PASS Summit 2011: Who to See and When to Do It
Ah, conference season, that most swagtastic time of the year. For all those of you heading off to the annual PASS Summit, deciding on which of the many amazing presentations to attend will be no easy task. Allow veteran PASS instructor and speaker–and Data Education founder–Adam Machanic to share his recommendations for this year’s conference.
Take it away, Adam…
Tuesday, October 10: Pre-Conference Sessions
Well, this one’s easy: Join me bright and early Tuesday morning for a full day of performance troubleshooting and fun, fun, fun: . Sure, the idea of sitting in a room all day when you could be out exploring Seattle doesn’t initially sound great, but I promise to make it VERY worth your while.
Wednesday, October 11
- After you grab a smoked salmon crepe with arugula at La Creperie Voila right outside of the convention center on Pike St. (add a scrambled egg for fifty cents; it’s worth it) and listen sleepily to the keynote, head on over to Gail Shaw’s Bad plan! Sit! session or Thomas Grosher’s very interesting-looking session, SQL Server Storage Engine under the hood: How SQL Server performs I/O.
- Later in the day is my number one, can’t-miss session of the show: Bob Ward’s half-day monster, the simply titled Inside Tempdb. If a 500-level deep dive isn’t your style, make sure to check out the day’s Lightning Talks—a collection of fun, five-minute, rapid-fire talks, including one from Rob Farley that I’m sure you’ll want to see (can’t tell you more right now—just trust me on this).
- At the end of the day you’ll have a chance to answer the burning question on everyone’s mind: Are You Smarter Than An MCM? (Well, are you?)
Thursday, October 12
- After a large cup of Seattle coffee (let’s hear it for those late-night PASS parties that always seem like such a good idea at 1:00 a.m.; I’m talking to you, SQL Karaoke), start Thursday off right with a bit of career development. The ever-prolific Steve Jones will guide you through the muddy waters of self-promotion with Branding Yourself for a Dream Job–The Modern Resume. Or, if 10:15 in the morning is too early for introspection, cast your wary eye on the SQL Server team with the aid of Itzik Ben-Gan’s (and upcoming Data Education instructor!) Bug or Feature? session.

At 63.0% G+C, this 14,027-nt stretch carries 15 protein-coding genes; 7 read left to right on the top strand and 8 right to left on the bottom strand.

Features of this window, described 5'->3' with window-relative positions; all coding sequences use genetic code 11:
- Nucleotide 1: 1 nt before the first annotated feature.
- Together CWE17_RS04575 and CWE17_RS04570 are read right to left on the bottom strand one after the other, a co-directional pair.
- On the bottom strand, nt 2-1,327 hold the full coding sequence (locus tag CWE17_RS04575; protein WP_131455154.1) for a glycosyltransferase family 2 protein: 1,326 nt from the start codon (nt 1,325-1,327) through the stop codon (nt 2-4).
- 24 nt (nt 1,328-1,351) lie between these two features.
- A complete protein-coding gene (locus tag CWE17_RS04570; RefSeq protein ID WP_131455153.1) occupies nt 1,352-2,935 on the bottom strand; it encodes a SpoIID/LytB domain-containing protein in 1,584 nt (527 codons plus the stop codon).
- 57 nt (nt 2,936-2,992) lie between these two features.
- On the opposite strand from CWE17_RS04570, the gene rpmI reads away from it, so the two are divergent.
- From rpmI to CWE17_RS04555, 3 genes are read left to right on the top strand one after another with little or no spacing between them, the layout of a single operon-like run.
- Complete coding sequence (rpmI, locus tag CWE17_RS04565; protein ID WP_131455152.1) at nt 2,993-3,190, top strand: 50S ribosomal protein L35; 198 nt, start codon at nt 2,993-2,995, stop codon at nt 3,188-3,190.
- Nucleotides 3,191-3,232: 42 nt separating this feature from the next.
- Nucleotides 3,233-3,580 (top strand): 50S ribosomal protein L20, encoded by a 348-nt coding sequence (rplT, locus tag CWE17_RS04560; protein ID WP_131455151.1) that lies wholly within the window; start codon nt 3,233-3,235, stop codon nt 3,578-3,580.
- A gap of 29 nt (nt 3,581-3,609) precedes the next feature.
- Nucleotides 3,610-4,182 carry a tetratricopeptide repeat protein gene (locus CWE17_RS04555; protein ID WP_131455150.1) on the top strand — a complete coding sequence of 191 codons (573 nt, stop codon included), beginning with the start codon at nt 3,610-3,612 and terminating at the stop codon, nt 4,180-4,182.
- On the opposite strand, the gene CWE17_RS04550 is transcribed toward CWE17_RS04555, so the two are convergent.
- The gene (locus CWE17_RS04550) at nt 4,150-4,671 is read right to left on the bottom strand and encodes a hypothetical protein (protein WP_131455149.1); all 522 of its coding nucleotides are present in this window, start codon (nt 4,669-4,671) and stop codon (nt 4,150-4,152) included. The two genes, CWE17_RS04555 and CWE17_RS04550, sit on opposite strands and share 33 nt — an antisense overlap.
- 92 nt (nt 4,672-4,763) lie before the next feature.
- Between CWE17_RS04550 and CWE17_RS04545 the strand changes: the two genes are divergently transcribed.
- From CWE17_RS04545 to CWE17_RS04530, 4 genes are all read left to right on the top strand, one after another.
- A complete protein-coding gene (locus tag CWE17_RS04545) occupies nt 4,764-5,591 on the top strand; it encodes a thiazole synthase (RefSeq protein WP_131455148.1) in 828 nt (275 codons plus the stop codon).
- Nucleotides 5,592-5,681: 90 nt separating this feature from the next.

- After lunch a few interesting options present themselves. Thomas Grosher returns to the stage to teach you something that sounds impossible: how to achieve 100% Availability Without 100% Uptime. At the same time Aaron Bertrand will improve your coding skills with his always popular T-SQL: Bad Habits to Kick. Close out the day with Rob Farley’s 100% demo-fueled session, certain to be filled with jokes that you’re not quite sure are safe for work. Only Rob gets away with this, and he does it with style. Make sure not to miss Joins, SARGability and the Evils of Residualiciousness.
Friday, October 13
- Friday morning at PASS is always… interesting. The keynote is actually pretty enlightening (typically technical or theoretical, rather than marketing-oriented), and most of the crowd is starting to wind down. I hope you’ll save a bit of energy for my session—immediately following the keynote—that will teach you an element of tuning that you may not even know exists. Intrigued? Excellent. I’ll expect to see you at Query Tuning Mastery: Zen and the Art of Workspace Memory, then!
- I’m going to require a three-sided coin to make my post-prandial decision on Friday afternoon. (Can anyone bring one to the show for me? Maybe I can find a light-up one in the Summit Expo.) The first option is Jeremiah Peschka’s Rewrite Your T-SQL for Great Good!—a session all about refactoring techniques. Next up is Mike Rys, Microsoft’s top XML madman, with Best Practices and Performance Tuning of XML Queries in SQL Server. XML is something I’ve regularly avoided, but SQL Server relies on it internally more and more, so it’s an incredibly important topic today. Finally, I can’t ignore the rather arresting title of Kevin Kline’s Crash! Boom! Bang! 10 Ways to Blow Up Castle SQL Server and the Techniques that Catch Them.
So, there they are, Adam’s suggestions. We look forward to seeing so many of you at the PASS Summit 2011. And stay tuned for a little extra fun that Data Education has planned for that week. (Hint: It starts with “free” and ends with “money.”)